[root@habib i686]# resize2fs /dev/vg_habib/lv_root
resize2fs 1.42 (29-Nov-2011)
Filesystem at /dev/vg_habib/lv_root is mounted on /; on-line resizing required
old_desc_blocks = 4, new_desc_blocks = 10
Performing an on-line resize of /dev/vg_habib/lv_root to 38427648 (4k) blocks.
The filesystem on /dev/vg_habib/lv_root is now 38427648 blocks long.

[root@habib i686]# 
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As stated before: -exanding live from a root system is possible.(no difficulties, as the boot section ain't to be moved)

-shrinking a live root partition needs to be done from external boot device (boot from live system cd/usb-stick), as if theres any fault, mismatch ..whatever..your system hangs, nedds to be rebooted and will eventualy not be able to boot correctly. Any sort of "but I did it and it works" is pure luck.

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Yes, you can shrink/move/grow an online root partition without any reboots (nor livecd, nor usbkey): consult this answer. It's very well written and easy to follow, although quite long and a little risky. So if you only want to grow your ext4 partition, you can stick to the conventional working resize2fs solutions.

The general solution I've lnked will work on any type of dedicated or VPS solution for instance.

TLDR; this solution implies to pivot_root to tmpfs so you can umount safely your root partition live and fiddle with it. Once done, you'll pivot_root back on your new root partition.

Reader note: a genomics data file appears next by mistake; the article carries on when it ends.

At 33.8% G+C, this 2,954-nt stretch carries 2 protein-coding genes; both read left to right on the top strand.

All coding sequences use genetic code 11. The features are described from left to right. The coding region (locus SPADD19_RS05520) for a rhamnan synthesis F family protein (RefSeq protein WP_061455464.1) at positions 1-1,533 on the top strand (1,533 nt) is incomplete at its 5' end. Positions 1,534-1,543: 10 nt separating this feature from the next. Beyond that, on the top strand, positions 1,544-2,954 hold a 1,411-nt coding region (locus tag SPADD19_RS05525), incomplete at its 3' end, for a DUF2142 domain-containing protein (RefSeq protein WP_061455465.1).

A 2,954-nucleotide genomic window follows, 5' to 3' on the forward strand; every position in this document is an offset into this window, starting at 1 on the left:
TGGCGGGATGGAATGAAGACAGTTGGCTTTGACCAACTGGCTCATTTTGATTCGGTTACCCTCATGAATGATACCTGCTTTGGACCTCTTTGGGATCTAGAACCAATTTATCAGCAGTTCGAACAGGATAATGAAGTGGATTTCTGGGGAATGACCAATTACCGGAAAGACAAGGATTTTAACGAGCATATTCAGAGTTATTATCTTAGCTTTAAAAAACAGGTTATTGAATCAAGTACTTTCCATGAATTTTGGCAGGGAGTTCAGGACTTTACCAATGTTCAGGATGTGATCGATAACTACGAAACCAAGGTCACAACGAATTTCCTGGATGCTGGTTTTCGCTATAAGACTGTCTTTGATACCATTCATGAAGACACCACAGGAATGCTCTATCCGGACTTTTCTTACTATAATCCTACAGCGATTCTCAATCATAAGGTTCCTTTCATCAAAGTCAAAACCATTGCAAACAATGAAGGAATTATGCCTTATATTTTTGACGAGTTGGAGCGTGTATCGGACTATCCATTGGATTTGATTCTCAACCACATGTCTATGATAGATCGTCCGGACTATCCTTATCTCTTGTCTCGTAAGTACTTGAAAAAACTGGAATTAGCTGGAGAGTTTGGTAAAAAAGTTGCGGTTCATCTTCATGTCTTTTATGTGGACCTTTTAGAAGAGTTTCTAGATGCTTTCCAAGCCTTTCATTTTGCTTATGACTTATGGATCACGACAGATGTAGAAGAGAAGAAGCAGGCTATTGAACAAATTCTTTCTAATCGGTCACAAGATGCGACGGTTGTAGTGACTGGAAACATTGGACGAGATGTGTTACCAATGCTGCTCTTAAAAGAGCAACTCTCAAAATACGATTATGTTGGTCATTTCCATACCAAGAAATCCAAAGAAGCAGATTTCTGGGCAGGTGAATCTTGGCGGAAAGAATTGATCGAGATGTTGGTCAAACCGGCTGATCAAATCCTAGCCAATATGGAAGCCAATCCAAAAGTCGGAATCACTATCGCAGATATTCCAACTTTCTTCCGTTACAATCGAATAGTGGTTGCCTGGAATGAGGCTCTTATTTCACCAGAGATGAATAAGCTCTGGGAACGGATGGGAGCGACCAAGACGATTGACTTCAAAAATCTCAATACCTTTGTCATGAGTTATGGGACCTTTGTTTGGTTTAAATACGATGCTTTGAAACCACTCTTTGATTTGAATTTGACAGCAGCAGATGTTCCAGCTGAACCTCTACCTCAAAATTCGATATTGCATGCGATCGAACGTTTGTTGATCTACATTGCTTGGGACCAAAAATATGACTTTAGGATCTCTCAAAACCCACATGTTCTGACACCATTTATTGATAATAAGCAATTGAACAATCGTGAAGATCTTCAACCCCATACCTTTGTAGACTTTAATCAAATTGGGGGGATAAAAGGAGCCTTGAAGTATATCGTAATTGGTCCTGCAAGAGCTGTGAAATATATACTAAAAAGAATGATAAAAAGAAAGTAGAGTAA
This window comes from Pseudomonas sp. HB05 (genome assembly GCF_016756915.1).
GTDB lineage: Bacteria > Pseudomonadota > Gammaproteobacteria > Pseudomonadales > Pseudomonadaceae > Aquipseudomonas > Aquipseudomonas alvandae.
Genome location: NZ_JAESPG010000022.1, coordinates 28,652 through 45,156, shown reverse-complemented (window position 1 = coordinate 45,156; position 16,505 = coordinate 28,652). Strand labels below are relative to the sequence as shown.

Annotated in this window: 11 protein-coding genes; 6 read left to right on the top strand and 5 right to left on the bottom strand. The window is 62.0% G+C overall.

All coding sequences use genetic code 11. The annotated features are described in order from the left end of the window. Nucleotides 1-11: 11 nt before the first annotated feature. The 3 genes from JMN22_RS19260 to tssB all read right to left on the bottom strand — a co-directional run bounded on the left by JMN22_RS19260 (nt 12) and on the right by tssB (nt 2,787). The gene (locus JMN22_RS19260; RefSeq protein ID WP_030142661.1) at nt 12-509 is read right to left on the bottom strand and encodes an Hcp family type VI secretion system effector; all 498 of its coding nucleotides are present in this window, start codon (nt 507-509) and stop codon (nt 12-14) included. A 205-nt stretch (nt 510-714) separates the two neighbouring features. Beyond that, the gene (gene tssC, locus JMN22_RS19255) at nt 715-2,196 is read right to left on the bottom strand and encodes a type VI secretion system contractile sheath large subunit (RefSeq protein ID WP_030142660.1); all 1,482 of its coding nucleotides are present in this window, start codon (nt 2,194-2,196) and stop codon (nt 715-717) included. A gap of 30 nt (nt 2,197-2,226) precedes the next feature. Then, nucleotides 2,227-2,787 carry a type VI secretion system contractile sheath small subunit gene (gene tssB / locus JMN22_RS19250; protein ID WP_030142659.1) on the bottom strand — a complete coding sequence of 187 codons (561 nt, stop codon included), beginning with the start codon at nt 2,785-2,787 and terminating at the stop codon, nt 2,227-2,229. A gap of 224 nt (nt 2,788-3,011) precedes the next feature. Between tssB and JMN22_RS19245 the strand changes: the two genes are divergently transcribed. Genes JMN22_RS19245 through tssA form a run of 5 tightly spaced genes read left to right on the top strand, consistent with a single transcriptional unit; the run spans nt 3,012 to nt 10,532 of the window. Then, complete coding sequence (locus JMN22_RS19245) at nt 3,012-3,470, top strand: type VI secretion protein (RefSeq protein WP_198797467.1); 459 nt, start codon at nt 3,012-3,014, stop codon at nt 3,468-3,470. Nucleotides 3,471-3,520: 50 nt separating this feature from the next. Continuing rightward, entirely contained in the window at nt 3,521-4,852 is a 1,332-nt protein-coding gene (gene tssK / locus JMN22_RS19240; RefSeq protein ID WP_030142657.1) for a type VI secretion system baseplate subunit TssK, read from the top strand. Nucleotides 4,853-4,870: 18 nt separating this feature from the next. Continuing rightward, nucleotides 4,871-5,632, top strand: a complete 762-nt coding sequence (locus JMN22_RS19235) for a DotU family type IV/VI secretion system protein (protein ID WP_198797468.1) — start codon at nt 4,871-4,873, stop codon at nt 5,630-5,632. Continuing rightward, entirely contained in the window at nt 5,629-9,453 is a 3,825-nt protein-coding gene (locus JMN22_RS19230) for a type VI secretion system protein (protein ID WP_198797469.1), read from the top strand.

This allows pretty much any manipulation on the root file system (move it, change filesystem, changing it's physical device...).

No reboot are required in the process, and this allows to bypass limitation of resize2fs not being able to shrink ext4 partitions.

I have personally used this, and it works very well on debian system also, so it should work on Ubuntu. I'm very surprised not to see this in-depth solution a little more linked to the many question in stackexchange web sites that deals with the same issue.

Note: Of course if you want to grow your partition, a simple resize2fs will be enough as stated in numerous places and in other answers here.

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I think to most people, once you've stopped all programs and services accessing the root partition, you might as well have rebooted the machine. For shrinking/moving, that's may still be faster that using a live CD, but for growing (by far the most common task, and what OP asked about), there are ways that don't involve a temporary shutdown of most of the system. – Søren Løvborg Mar 8 at 18:35
@SørenLøvborg: You can restart the core services that needs continuous production while doing the full procedure. There are many configurations where you can't put LiveCD (VPS instances, dedicated servers... ) or circumstances where you want to avoid any reboots for specific reasons. The original question's title mentions "resizing", which attracts people looking for shrinking partitions online. **No other solution allows shrinking ext4 online.**This solution is risky, complex, but the most powerful of all and it fills the shortcomings of the others. – vaab Mar 9 at 5:41

only you need bootable or live cd like hiren's bootcd

and this is link

burn it on cd and restart your computer choose cdrom to boot from it and open cd from menu choose parted magic 6.7
enter image description here

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As noted previously works fine just need to reset boot flag

run 'parted'

parted /dev/sda

verify partition number

(parted) print

reset boot flag on partition number '1' in this case

(parted) set 1 boot on
(parted) quit